General History XIX: Imperial and Global History, 1750-1914 (previously General History XVIII)
This course has replaced the previous General paper ‘Europe and the Wider World 1815-1914’. Its purpose is to offer a more distinctively ‘global’ approach to the world history of this period. What this means in practice is: an emphasis upon the significance of mobility and exchange – in goods, ideas and people – across Eurasia, the Americas, and Africa; upon supra-regional phenomena, including religions, patterns of consumption, environmental stresses and the differential impact of scientific and technical knowledge; and on the reciprocal influences exerted on each other by European, Asian, African and other societies. Asia and Africa may have been influenced by Europe, but the reverse was equally true.
1750 is an arbitrary starting point, but it marks, perhaps, the beginnings of a decisive shift in the relative position of the strongest European states and societies on the one hand and those of other parts of Eurasia on the other, and the onset of what some historians have called ‘the great divergence’ between the East and the West which, in wealth and power, has lasted into our own times. Part of the aim of the course is to consider some of the reasons for this, but also the factors behind the remarkable resilience of many Asian societies, Islamic and other. Inevitably, the assertion of European imperial power is an important part of the story. But there were other empires in Eurasia (the Ottoman, Qajar and Qing) with a strong instinct for survival and considerable success in keeping the Europeans at bay. What allowed them to do so? This period is also one in which an astonishing range of new communities was formed in response to unprecedented levels of migration by Asians and Africans as well as Europeans; to the revolution in communications which allows a sense of community to extend over thousands of miles; to the economic changes associated with industrialisation and the creation of labour-hungry plantation and mining economies; and to the shifts in status and culture that encouraged new solidarities around gender or race, as well as reinforcing old ones based on religion.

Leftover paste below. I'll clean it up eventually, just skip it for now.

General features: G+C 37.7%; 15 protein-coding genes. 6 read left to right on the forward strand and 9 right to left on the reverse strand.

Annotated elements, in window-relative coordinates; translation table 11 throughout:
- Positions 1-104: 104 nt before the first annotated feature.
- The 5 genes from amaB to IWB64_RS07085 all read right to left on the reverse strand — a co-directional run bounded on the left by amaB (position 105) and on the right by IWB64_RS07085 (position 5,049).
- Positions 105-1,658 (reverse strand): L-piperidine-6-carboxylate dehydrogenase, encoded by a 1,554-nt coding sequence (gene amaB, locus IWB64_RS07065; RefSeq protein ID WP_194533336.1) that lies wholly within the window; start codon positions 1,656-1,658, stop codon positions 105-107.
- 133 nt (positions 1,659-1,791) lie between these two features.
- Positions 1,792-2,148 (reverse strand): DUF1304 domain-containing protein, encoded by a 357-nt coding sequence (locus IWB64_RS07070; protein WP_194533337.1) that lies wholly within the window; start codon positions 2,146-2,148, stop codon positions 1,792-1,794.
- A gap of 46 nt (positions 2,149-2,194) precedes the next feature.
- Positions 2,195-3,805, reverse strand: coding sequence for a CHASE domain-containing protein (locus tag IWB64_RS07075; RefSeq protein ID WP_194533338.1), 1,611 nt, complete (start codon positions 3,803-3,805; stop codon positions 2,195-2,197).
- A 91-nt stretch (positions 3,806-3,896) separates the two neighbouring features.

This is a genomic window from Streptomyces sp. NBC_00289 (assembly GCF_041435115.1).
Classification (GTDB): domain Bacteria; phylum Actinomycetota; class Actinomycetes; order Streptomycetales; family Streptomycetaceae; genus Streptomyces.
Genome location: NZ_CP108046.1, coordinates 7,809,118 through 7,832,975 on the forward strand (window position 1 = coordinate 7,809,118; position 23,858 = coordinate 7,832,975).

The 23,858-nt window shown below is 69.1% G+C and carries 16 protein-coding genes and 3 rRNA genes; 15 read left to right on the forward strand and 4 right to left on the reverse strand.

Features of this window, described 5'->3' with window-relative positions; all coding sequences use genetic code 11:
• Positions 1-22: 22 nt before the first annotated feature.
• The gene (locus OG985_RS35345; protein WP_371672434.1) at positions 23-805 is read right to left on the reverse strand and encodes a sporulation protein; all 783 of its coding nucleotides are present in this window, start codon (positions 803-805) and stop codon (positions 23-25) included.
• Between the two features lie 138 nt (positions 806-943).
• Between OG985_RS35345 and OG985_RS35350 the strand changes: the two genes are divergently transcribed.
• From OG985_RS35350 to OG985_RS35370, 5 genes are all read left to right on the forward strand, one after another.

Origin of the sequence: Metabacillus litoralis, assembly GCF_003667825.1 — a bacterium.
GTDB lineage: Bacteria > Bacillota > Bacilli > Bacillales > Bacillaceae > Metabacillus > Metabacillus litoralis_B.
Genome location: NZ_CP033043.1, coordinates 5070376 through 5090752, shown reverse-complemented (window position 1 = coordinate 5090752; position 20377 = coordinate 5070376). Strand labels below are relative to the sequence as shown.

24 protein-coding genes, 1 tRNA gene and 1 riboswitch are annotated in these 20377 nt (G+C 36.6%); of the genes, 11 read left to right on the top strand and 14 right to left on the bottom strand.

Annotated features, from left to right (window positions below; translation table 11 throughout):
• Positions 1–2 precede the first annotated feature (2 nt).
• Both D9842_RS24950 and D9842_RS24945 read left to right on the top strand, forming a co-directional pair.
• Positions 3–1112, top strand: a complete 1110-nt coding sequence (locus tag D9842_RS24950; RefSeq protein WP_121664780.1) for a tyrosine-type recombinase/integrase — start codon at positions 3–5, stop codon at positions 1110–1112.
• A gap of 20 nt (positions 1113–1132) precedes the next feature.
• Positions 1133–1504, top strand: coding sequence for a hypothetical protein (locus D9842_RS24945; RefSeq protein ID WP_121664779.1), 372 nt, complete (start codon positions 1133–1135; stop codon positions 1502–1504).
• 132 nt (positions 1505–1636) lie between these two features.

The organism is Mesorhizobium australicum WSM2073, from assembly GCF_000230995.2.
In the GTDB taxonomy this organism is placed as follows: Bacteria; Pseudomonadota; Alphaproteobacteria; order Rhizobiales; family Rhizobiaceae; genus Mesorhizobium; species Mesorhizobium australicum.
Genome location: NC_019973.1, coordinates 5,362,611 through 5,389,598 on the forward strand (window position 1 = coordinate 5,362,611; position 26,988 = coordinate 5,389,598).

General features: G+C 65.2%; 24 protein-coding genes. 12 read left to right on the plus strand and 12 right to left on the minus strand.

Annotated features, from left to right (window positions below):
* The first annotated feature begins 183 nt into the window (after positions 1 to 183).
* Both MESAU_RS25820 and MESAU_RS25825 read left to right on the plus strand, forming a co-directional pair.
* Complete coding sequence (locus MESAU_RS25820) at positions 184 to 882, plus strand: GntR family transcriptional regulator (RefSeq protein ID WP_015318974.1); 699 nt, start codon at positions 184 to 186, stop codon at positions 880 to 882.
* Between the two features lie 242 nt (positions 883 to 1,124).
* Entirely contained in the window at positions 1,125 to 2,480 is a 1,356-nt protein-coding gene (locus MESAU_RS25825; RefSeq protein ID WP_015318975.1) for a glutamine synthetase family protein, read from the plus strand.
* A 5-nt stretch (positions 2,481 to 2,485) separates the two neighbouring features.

The course will be taught through lectures and tutorials. The main lecture course will be in Michaelmas term and will consist of 16 lectures, designed to allow for a period of questions and discussion within the hour. In their tutorial programme, students will be required to write on a set of ‘thematic’ topics, as well as choosing from a list of ‘world regions’ in which to specialise. These include East Asia, South Asia, the Middle East, Sub-Saharan Africa and the Black Atlantic, and the ‘neo-Europes’ of Canada, Argentina, Australia, New Zealand and South Africa. Here the emphasis will be less on the ‘internal’ histories of these regions, as on their connections with each other and with Europe.
Tutorial provision will be mainly available in the Michaelmas term, to coincide with the lecture course. Those interested in taking this paper are encouraged to think in advance about which region may be of particular interest to them.